June 23, 2016

Hands on with PointCab, Part 2


This post is part 2 of my review of PointCab Version 3.5. Part 1, which covers the basics and 2D extraction tools is available here.

Another couple of weeks have taught me several things. Most importantly, don’t post part 1 of a two-part article until you’ve written part 2. (I apologize for the delay. In my defense, I do have a day job!)

Since part 1, I have been able to put in some more time testing PointCab and I can say, though the application certainly offers a lot of modules for data processing, not every module was as impressive as the 2D layout and vectorization modules that I detailed last time. However, there are still plenty of goodies to unpack. So, without further ado…

Registration Module

Let’s start with the least impressive, the Registration Module. I will admit that I did not spend a lot of time trying to find the best practices to make the Registration Module work as well as possible. Essentially, I took data that I had already collected, registered, and modeled, and simply ran it through PointCab instead of Cyclone or LaserControl for registration.

I had a few problems. Target acquisition seemed a bit off, and did not work very well for me. I also had some help with this (and must profusely thank Ariel Samuel-Lezama and Jeff Williams for their assistance!) and each of us had a similar experience. The Auto Find Targets Tool supplied a lot of false positives, and we had a few software crashes. In the end, we spent too much time manually picking target centroids.

We also realized that while there is an “Undo Vectorizer” command, there does not appear to be a general “Undo” command. Though the registration engine worked once we manually selected or checked every target, it took too long compared to other more common registration applications.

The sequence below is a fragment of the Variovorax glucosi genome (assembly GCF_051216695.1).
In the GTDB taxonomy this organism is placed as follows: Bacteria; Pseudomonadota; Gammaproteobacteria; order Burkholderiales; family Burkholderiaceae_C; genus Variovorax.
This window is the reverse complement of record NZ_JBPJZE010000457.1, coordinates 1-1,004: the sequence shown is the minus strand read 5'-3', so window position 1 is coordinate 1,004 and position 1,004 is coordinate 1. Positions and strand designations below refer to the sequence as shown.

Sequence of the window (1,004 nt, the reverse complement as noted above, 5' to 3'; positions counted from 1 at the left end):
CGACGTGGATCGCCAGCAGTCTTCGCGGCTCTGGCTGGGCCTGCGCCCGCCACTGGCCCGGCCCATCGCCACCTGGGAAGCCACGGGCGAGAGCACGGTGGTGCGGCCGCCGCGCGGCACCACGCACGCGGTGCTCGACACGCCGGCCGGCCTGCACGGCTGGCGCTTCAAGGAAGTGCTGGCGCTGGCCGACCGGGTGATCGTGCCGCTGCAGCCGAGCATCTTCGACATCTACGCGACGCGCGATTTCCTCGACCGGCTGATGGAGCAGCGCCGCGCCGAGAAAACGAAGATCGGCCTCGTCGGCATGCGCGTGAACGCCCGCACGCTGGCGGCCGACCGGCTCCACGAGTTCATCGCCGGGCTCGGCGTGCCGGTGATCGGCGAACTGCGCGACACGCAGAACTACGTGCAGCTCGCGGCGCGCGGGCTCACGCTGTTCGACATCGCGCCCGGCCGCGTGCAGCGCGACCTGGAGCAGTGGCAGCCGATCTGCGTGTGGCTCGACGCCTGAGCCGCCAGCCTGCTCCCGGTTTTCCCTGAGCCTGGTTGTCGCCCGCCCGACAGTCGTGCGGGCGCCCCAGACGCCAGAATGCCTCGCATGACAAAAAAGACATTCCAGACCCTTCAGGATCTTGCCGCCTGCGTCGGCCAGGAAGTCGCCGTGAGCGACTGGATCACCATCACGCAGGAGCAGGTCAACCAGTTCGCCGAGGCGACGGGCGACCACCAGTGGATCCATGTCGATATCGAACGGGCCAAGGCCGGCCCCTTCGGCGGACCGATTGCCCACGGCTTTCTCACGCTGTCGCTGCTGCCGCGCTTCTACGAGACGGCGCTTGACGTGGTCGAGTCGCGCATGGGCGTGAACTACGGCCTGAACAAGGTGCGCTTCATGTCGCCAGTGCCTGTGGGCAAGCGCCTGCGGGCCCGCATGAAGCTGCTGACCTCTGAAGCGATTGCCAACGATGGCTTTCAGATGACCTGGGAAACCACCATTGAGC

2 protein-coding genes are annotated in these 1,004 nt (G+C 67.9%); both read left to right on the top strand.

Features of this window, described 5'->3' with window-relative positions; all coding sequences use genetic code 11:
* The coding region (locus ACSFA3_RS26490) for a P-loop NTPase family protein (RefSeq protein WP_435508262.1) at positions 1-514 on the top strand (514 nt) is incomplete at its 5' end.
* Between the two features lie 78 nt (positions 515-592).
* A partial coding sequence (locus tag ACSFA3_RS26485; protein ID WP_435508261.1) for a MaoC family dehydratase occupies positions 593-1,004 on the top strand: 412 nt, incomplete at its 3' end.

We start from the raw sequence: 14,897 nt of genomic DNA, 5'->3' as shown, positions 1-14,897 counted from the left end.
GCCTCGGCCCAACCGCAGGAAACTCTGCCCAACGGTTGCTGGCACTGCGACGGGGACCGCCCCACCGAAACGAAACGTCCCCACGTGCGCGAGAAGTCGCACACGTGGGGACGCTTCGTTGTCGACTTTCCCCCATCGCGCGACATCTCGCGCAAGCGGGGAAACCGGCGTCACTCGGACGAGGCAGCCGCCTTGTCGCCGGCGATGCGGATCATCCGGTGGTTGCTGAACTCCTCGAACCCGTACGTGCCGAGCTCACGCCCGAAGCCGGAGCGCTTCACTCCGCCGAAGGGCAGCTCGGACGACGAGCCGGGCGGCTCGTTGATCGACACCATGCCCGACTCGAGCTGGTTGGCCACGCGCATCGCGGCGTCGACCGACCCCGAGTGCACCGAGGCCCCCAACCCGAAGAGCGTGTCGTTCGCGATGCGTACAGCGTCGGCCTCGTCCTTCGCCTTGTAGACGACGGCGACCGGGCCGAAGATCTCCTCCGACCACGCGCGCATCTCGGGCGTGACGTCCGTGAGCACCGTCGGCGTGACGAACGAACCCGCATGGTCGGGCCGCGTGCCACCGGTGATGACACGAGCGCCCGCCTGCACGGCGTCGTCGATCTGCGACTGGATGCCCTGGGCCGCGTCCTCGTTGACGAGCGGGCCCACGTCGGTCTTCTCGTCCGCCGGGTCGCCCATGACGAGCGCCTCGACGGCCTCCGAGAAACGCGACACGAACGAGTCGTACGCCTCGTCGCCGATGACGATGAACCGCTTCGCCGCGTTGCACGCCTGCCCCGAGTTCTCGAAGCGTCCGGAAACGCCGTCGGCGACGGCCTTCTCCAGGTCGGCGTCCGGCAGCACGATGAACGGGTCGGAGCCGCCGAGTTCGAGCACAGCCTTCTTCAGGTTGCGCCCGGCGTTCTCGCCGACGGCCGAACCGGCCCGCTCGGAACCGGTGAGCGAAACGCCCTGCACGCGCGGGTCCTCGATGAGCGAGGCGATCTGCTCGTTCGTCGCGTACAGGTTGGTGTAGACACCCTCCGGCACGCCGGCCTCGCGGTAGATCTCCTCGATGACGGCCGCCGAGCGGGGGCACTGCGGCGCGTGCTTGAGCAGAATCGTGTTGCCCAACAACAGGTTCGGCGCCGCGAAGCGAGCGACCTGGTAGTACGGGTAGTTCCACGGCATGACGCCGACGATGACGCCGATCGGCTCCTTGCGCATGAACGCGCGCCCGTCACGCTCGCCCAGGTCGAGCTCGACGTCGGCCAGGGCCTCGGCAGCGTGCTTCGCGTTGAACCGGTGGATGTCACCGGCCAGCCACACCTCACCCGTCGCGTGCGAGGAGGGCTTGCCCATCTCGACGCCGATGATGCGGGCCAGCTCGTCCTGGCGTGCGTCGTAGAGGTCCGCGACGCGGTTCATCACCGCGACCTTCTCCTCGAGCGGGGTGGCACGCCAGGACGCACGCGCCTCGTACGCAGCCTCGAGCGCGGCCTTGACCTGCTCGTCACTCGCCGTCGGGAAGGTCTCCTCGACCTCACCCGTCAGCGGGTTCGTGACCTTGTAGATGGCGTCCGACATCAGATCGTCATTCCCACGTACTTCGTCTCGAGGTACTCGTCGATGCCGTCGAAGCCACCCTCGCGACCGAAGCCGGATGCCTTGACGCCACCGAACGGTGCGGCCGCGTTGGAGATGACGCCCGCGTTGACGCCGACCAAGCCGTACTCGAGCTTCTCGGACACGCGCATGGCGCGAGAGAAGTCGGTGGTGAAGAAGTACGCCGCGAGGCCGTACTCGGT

Unfold Tool

Another module tested was the Unfold Tool. This module worked exceedingly well. As the name implies, it unwraps cylindrical objects and places them on a single plane. Additionally, it shows deviation coloring (of “out-of-roundness”) that is completely customizable. Best of all, it is dead simple to use. Users draw a circle around the tank or tower, define the height and thickness desired and hit “Run.” The results are saved in the user-chosen formats and include a PDF report showing color mapping of deviation and error distribution.


Mesh Tool

The Mesh tool was also evaluated with positive results. Let’s be clear: It’s not going to replace an advanced meshing tool like Geomagic, but for general topo work it performed well. You do need to clean the data prior to importing it, as the tool does not have a lot of editing options.

Don’t forget that you can import drone data as well, so this may prove an effective workflow for photogrammetry topo work as well.

Volume Tool

Yet another tool is the Volume command. Users simply draw an outline on the pit or pile, set the elevation of the plane and you get an instant PDF of the volume results. This also works rather well, but its simplicity also limits the usability in some instances. The advantages are that you do not have to mesh the cloud to obtain volume information. On the downside, you can’t alter the plane to be anything other than level, so if you are getting the volume of a pile on un-level ground you are out of luck.


All in all, I found PointCab to be incredibly useful and very easy to use. I’m not sure that I’ve ever seen a point cloud processing application that arrived with such a large library of tutorial videos. It really flattens the learning curve that one would expect from such a powerful application.

There are a few places that could use some improvement, but it really comes down to how you intend to add it to your arsenal. It may not yet replace a major software platform but I found it to add enough efficiencies to my current workflow to make it a profitable addition to my toolbox.

Lastly, there are associated applications that I simply did not have time to test. There is a plugin available for using PointCab with ArchiCAD and there are a few PointCab Faro apps for importation and registration work. As I mentioned last week, an evaluation version can be downloaded from PointCab’s website for any interested parties.


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